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PEER-REVIEWED Ecology section
Note that a Preprint of this article also exists, first published June 1, 2018.

Introduction

The National Ecological Observatory Network—National Institute of Standards and Technology (NEON-NIST) data science evaluation challenge (Marconi et al., 2018) was a competition with the goal to challenge scientists on three tasks that are central in converting remote sensing images into vegetation diversity and structure information traditionally collected by ecologists: (1) individual tree crown (ITC) delineation, for identifying the location and size of individual trees; (2) alignment between field surveyed trees and ITCs delineated on remote sensing data; and (3) tree species classification.

Individual tree crowns delineation is an automatic procedure that allows the detection of the position, the size, and the shape of ITCs in a remote sensing scene. This procedure is extremely useful in ecological studies as it allows researchers to analyse a forest in its primary element, the tree. Indeed, from the delineated ITCs it is possible to have estimates of the height, the diameter at breast height, the biomass, and the species of a tree (Coomes et al., 2017; Dalponte et al., 2018). At the current status of the research, the main drawback of ITCs delineation algorithms is that they rarely detect all the trees in a scene, as very small trees or trees that are not in a dominant canopy position are normally not visible in a remote sensing image. There is a large amount of literature about ITC delineation (Popescu, Wynne & Nelson, 2003; Lee & Lucas, 2007; Ke & Quackenbush, 2011; Ene, Næsset & Gobakken, 2012; Hung, Bryson & Sukkarieh, 2012; Ferraz et al., 2012; Duncanson et al., 2015; Lindberg & Holmgren, 2017; Gomes, Maillard & Deng, 2018), and there have been many studies comparing delineation methods on different data types (Ke & Quackenbush, 2011; Vauhkonen et al., 2012; Eysn et al., 2015; Dalponte et al., 2015). The choice of the data to use is usually driven by data availability, but also by the characteristics of the analyzed forest. Many previous studies focus on light detection and ranging (LiDAR) data as these remote sensing data are very common in the forestry and ecology domains. LiDAR data showed to be a very powerful source of information for the detection of trees in conifer dominated forests (Vauhkonen et al., 2012), while they showed to be weaker in mature broadleaves ones. Indeed, in a mature broadleaved forest the top of the canopy is quite uniform and flat, thus the height information provided by LiDAR data is not so useful in distinguishing different tree crowns. In contrast, it could be expected that the spectral information provided by hyperspectral data could allow us to separate crowns belonging to different species. Few works exist on the use of hyperspectral data for ITC delineation (Dalponte et al., 2014, 2015), and surely this topic should be explored more in the future literature, especially given that the use of snapshots hyperspectral cameras on UAVs provide both hyperspectral information and a 3D point cloud derived using a structure from motion approach (Aasen et al., 2015).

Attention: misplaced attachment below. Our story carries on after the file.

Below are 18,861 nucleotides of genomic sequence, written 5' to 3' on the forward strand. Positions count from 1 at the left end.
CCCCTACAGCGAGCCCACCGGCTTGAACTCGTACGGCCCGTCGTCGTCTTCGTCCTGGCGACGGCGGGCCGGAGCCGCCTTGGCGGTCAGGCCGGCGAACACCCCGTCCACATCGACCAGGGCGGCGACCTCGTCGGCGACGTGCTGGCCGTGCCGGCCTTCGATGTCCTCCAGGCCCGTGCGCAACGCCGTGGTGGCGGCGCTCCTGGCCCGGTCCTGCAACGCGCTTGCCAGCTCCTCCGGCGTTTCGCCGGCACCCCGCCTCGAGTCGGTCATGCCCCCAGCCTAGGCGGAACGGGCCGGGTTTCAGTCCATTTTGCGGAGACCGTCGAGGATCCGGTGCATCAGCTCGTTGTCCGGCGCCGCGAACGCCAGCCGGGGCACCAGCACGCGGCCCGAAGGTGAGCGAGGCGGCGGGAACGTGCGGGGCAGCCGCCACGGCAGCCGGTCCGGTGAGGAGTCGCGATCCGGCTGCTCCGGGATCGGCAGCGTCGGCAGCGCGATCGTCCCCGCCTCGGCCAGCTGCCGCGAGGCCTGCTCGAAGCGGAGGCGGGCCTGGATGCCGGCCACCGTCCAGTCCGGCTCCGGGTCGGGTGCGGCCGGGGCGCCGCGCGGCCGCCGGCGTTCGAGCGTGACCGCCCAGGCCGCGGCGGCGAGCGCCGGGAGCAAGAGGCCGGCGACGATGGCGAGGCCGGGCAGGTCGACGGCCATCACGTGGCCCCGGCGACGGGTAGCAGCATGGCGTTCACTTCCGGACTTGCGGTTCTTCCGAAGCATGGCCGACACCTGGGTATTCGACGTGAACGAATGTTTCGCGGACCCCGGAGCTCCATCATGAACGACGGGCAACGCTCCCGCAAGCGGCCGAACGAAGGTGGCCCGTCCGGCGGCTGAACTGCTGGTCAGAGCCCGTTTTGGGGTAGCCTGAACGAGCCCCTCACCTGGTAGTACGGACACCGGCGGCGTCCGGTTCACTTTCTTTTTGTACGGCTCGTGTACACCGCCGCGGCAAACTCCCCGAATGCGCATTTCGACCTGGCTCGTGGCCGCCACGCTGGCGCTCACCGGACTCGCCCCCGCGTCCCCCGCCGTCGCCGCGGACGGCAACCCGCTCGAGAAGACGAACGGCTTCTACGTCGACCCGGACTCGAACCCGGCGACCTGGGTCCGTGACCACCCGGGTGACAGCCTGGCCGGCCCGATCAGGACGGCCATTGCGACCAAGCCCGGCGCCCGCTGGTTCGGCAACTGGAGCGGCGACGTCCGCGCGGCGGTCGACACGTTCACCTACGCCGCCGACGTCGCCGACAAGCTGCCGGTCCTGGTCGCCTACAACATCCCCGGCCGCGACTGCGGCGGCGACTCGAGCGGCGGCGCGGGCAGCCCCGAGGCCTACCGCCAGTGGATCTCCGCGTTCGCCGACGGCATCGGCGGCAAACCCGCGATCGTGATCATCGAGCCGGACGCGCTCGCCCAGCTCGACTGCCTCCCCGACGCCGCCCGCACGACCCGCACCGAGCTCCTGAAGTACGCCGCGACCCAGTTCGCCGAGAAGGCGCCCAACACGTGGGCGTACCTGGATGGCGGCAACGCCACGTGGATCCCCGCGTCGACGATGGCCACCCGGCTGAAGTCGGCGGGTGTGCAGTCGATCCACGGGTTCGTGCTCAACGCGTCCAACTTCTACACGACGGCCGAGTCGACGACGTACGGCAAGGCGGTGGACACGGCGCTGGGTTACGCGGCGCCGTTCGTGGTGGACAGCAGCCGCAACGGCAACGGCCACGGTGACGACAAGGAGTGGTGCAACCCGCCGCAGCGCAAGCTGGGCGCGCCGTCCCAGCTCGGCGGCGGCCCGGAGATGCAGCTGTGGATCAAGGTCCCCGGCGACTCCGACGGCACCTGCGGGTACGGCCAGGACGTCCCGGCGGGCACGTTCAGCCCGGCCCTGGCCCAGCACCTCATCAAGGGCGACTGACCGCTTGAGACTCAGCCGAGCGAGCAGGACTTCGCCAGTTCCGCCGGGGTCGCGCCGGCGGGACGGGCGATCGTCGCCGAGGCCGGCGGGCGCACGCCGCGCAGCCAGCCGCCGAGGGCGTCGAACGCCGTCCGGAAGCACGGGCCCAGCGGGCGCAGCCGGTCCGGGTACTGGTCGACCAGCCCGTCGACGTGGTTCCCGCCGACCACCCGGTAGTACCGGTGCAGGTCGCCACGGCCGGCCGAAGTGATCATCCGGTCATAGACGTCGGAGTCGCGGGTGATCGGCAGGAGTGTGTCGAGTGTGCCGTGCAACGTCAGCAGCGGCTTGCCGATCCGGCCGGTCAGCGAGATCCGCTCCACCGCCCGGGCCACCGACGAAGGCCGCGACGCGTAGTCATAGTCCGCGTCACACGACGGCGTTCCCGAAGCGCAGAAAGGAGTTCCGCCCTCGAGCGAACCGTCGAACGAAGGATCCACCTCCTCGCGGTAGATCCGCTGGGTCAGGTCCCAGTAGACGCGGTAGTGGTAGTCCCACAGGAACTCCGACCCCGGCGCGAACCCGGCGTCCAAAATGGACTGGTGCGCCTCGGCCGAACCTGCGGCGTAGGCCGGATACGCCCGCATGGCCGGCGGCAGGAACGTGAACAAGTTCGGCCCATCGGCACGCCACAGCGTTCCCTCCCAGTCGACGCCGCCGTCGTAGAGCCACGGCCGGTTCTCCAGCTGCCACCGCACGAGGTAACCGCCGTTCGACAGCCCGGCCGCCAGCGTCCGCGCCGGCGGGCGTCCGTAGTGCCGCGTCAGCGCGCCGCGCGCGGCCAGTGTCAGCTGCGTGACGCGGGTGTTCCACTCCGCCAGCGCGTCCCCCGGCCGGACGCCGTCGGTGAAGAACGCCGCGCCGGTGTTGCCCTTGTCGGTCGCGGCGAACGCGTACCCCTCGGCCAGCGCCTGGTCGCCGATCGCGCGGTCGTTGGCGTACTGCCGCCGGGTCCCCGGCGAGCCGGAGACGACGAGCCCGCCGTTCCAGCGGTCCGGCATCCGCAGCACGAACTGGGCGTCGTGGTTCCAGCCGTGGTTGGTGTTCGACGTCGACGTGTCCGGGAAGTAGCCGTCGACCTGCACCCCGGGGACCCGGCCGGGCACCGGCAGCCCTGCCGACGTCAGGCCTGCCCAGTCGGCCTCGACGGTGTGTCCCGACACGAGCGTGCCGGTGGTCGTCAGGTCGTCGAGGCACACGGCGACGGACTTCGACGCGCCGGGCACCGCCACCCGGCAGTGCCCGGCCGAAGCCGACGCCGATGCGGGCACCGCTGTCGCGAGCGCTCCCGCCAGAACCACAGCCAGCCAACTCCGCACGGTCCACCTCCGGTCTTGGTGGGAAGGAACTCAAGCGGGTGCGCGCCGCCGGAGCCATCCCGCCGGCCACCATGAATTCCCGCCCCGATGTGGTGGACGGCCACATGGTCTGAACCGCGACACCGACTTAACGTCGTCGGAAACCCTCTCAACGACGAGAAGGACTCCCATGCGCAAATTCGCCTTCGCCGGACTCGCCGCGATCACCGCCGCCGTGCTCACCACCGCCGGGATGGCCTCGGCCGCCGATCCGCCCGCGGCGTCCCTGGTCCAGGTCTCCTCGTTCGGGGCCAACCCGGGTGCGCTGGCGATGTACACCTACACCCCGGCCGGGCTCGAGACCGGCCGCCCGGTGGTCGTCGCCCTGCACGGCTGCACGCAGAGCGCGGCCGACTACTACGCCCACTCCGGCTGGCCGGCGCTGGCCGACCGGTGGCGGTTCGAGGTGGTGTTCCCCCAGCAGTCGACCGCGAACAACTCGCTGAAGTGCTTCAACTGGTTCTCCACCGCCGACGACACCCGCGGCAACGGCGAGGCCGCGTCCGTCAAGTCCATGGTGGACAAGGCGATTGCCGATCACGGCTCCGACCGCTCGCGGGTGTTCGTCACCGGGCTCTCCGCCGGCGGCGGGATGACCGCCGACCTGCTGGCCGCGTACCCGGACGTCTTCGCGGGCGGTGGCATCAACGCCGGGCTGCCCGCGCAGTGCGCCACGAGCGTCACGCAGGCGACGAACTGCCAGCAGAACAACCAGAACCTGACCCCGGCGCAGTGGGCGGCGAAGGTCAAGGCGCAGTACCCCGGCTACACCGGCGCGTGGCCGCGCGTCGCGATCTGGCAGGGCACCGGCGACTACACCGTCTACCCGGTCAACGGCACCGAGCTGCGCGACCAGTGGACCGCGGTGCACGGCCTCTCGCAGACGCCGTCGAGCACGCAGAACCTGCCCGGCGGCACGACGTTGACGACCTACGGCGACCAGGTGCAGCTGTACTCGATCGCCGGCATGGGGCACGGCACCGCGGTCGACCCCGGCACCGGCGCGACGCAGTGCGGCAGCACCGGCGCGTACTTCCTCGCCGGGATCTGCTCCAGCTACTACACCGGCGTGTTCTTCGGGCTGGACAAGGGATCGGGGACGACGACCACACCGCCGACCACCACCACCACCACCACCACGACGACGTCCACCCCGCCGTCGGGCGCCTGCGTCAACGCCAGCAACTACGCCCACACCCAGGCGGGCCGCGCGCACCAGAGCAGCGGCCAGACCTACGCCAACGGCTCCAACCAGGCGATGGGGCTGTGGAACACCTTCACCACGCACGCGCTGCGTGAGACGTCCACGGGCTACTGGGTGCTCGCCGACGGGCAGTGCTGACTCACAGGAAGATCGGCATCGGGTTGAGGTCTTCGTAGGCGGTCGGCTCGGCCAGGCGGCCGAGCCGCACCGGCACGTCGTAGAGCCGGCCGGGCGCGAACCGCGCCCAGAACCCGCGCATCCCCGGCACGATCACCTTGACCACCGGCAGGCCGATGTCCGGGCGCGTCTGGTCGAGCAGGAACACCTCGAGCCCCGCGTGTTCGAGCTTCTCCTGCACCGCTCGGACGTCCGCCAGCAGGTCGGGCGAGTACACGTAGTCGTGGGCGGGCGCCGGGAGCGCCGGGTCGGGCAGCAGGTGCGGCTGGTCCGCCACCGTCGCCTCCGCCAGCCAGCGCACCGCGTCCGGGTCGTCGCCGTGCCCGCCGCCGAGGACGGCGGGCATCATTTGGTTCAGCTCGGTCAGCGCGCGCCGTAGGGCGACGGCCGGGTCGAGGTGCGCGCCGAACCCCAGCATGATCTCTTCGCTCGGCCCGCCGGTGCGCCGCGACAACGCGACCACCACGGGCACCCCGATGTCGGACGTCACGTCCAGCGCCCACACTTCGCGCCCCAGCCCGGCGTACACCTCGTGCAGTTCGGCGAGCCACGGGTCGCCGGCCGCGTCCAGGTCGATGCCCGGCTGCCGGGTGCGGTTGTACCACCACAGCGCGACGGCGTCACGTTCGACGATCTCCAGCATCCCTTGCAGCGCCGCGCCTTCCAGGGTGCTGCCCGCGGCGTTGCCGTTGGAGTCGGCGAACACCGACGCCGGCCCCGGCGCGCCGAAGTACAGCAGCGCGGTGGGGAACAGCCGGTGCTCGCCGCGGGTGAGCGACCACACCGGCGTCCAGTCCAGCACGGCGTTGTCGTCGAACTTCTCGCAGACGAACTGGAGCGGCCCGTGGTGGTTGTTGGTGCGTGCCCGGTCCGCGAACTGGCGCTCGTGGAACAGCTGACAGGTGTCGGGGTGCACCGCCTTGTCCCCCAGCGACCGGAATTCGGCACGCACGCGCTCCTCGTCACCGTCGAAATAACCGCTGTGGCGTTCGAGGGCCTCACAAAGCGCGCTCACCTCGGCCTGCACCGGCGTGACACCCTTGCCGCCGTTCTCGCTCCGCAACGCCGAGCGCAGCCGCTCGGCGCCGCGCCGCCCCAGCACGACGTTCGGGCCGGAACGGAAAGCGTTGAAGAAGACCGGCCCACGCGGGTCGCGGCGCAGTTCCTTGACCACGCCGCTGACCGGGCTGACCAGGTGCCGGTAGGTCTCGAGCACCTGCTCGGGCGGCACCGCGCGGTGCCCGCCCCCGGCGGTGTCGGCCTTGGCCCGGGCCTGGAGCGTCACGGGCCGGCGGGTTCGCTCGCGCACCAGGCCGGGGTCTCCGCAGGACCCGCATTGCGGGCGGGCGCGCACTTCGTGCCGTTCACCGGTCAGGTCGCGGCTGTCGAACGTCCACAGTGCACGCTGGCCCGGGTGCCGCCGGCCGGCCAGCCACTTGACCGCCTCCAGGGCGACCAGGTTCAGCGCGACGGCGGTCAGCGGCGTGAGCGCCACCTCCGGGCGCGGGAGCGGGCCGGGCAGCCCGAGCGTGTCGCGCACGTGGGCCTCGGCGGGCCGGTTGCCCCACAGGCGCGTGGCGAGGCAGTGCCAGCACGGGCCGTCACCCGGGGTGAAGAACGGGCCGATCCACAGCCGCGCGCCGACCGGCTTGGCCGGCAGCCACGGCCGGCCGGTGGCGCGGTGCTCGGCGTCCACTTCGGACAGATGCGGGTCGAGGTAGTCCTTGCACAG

Alignment between the delineated ITCs and the field surveyed trees is a very important step to both validate the ITC delineation results and to use the delineated ITCs in further analyses, like tree species classification and aboveground biomass prediction. It is important to verify if the ITCs that are detected on the remote sensing data are also present in the field, and also to assign the field information associated with the field trees to the ITCs in order to use them to build up prediction models of tree attributes (e.g., species and biomass prediction). The alignment procedure is usually explored in every paper dealing with ITC delineation (Eysn et al., 2015; Kandare et al., 2017). To the best of our knowledge, a standardized method to deal with this problem does not exist. This results in the use of different alignment methods for several ITC delineation paper, mostly chosen subjectively and adapted to the data used for that specific work (Ene, Næsset & Gobakken, 2012; Eysn et al., 2015; Kandare et al., 2017). In this context the idea of the NEON-NIST challenge to validate different alignment strategies on a common dataset is very important in order to arrive to a standardized method.